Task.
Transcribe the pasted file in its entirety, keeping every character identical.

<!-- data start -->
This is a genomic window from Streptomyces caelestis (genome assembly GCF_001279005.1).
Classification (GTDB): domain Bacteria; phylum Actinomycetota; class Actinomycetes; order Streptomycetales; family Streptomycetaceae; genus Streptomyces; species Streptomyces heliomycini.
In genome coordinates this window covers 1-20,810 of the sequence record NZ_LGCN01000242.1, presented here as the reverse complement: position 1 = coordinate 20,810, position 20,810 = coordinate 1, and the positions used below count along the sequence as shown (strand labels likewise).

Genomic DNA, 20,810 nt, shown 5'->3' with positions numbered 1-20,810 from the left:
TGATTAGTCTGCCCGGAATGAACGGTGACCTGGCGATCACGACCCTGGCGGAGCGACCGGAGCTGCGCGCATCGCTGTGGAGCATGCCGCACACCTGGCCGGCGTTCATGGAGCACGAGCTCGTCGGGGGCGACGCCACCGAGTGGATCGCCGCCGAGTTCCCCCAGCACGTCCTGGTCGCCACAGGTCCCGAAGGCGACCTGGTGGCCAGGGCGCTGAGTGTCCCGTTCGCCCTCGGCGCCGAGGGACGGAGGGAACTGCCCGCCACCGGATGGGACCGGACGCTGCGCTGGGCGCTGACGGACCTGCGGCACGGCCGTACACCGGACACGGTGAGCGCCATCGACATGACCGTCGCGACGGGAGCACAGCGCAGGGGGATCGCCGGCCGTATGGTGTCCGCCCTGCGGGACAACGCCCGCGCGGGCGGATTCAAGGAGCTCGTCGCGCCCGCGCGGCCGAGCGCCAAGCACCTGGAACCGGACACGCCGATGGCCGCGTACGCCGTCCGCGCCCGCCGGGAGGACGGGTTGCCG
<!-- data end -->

This is a genomic window from Streptomyces caelestis (genome assembly GCF_001279005.1).
Classification (GTDB): domain Bacteria; phylum Actinomycetota; class Actinomycetes; order Streptomycetales; family Streptomycetaceae; genus Streptomyces; species Streptomyces heliomycini.
In genome coordinates this window covers 1-20,810 of the sequence record NZ_LGCN01000242.1, presented here as the reverse complement: position 1 = coordinate 20,810, position 20,810 = coordinate 1, and the positions used below count along the sequence as shown (strand labels likewise).

Genomic DNA, 20,810 nt, shown 5'->3' with positions numbered 1-20,810 from the left:
TGATTAGTCTGCCCGGAATGAACGGTGACCTGGCGATCACGACCCTGGCGGAGCGACCGGAGCTGCGCGCATCGCTGTGGAGCATGCCGCACACCTGGCCGGCGTTCATGGAGCACGAGCTCGTCGGGGGCGACGCCACCGAGTGGATCGCCGCCGAGTTCCCCCAGCACGTCCTGGTCGCCACAGGTCCCGAAGGCGACCTGGTGGCCAGGGCGCTGAGTGTCCCGTTCGCCCTCGGCGCCGAGGGACGGAGGGAACTGCCCGCCACCGGATGGGACCGGACGCTGCGCTGGGCGCTGACGGACCTGCGGCACGGCCGTACACCGGACACGGTGAGCGCCATCGACATGACCGTCGCGACGGGAGCACAGCGCAGGGGGATCGCCGGCCGTATGGTGTCCGCCCTGCGGGACAACGCCCGCGCGGGCGGATTCAAGGAGCTCGTCGCGCCCGCGCGGCCGAGCGCCAAGCACCTGGAACCGGACACGCCGATGGCCGCGTACGCCGTCCGCGCCCGCCGGGAGGACGGGTTGCCG